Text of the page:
Tomorrow I am traveling to Bologna to visit a good friend of mine. He celebrated a birthday two weeks ago and as a gift, I have baked him a batch of chocolate chip cookies from my favorite recipe (he has a tiny obsession with these chocolate chip cookies). Now, this seems simple enough – baking cookies is easy, right?

Well, in my little kitchen in Chagrin Falls, Ohio these cookies came out like clockwork. I had my trusty light pink KitchenAid mixer, well used measuring cups and spoons, a plentiful stock of flours (this recipe requires both bread and cake flours), sugars, baking powders and sodas, different salts, good quality vanilla extract, eggs, lots of butter and, of course, excellent quality dark chocolate chips that were large in size and melted into perfect puddles in the oven. I also had multiple heavy duty baking sheets and everything else I would need to make these cookies on a regular basis (which I did).

However, things changed a bit when I began preparing to make these cookies in my new kitchen in Bra, Italy. It began with the flour. There was Tipo ‘0’ and ’00’ – but nothing that said bread flour (or even ‘pane‘) – not even a good old all-purpose flour could be found. The sugars were confusing as well and felt different than they had at home. Instead of baking powder there is a product called lievito, which is a leavening agent that is typically flavored with artificial vanilla and comes in packets like instant yeast. The baking soda seemed the same, but was in a part of the store that I found completely incongruous with baking. Eggs and butter were easy to find, of course, but I knew the fat content of European butters was higher, which would probably affect the cookies in some way. Chocolate chips were a total no-go. I found teeny-tiny ones and low-quality regular-sized chips but even these required quite a hunt to track down. I finally settled on high-quality dark chocolate in large square blocks from a store that sold everything in bulk, which I planned to chop up with a knife.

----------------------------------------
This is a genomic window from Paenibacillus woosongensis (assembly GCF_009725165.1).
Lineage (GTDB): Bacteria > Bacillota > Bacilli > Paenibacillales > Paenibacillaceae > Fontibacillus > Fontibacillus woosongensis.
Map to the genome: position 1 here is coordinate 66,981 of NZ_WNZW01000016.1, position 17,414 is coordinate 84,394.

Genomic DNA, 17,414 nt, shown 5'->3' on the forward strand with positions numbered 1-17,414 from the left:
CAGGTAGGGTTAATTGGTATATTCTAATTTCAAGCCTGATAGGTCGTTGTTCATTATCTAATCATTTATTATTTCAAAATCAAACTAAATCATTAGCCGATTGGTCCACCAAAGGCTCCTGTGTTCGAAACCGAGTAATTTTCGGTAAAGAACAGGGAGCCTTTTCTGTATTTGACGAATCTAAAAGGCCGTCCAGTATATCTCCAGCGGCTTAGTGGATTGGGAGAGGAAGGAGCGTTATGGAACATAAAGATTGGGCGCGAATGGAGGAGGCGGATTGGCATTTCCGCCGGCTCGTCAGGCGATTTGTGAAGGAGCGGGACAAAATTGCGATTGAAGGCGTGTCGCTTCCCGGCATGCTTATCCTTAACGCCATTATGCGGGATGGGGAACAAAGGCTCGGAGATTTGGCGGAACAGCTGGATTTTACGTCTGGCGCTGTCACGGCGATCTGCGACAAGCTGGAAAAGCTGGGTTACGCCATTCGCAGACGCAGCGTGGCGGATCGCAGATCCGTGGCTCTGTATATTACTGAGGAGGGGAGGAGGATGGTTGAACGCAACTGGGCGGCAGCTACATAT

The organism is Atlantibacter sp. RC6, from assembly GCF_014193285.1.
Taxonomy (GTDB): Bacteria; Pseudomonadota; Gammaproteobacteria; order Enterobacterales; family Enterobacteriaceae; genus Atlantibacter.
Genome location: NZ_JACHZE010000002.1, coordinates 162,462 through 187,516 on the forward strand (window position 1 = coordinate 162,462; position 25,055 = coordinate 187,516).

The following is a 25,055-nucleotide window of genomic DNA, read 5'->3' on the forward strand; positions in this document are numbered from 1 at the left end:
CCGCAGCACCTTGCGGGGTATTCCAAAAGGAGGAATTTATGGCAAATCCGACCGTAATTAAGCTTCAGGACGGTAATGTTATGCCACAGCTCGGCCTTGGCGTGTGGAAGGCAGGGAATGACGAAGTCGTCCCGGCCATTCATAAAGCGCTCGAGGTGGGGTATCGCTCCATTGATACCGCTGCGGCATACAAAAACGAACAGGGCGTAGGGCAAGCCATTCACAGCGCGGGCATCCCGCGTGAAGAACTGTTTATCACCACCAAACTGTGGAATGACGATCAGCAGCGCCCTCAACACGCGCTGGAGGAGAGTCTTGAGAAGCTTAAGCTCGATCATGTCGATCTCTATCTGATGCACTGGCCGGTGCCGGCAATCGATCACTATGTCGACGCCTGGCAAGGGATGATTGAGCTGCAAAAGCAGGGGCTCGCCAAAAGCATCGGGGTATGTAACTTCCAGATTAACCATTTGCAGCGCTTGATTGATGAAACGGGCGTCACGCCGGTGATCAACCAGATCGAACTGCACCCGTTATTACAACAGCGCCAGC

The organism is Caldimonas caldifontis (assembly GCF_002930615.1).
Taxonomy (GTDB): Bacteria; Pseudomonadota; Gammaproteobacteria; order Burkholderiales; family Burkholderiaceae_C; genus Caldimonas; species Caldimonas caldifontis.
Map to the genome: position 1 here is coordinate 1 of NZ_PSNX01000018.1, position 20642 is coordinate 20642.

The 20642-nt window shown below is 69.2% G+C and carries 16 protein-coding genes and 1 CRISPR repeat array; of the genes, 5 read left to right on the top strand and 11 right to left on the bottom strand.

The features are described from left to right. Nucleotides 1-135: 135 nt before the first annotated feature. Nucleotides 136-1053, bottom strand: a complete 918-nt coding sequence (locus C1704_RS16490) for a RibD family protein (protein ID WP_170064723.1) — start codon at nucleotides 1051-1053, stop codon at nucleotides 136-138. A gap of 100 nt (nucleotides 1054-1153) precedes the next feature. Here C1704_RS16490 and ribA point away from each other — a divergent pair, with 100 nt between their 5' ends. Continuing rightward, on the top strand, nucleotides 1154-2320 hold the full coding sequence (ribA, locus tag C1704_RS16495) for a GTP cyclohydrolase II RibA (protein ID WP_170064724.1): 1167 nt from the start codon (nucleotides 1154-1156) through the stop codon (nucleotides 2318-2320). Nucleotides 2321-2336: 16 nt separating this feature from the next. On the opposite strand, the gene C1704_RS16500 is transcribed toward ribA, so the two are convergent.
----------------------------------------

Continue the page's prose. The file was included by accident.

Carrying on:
Before confusion sets in, please know that cookies are very popular in Italy. There are at least a dozen shops within a five minute walk of my apartment that hand-make a wonderful variety of biscotti (the Italian word for cookie, not simply limited to those hard plank-like cookies that we eat with our coffee in the US). However, the chocolate chip cookie as we known it is a completely foreign entity here. I have never seen one anywhere. The cookies here are more reminiscent of shortbread. They are made with a variety of different flours and some are sandwiched with fillings, others are studded with candies and sugars, some are piped and baked into interesting shapes, while others are flavored with extracts both strong and mild. I love the cookies here (especially since it is perfectly normal to eat them for breakfast), but they are very different from the type of cookie I was most often baking back home.

Next I surveyed my kitchen: I had a decent sized mixing bowl and a wooden spoon, but I knew that five minutes of creaming would wear down my arm quickly, so I purchased a relatively inexpensive hand mixer to help. I knew it would come in handy throughout the year and not just for cookie making. Smaller bowls could serve to hold ingredients as needed. There were no measuring cups or spoons though – all baking in Italy is done by weight, so I purchased a small scale to help. This part I didn’t mind – I had actually been baking by scale most of the time in the US, as well – it’s easy, there is less cleanup and the accuracy is much better. The last item that I needed was a sheet pan, but my furnished apartment did not seem to have any of this quite critical item in cookie baking. I ran out to a kitchen store and  picked up a thin aluminum one that just barely fit in my small oven and hoped for the best.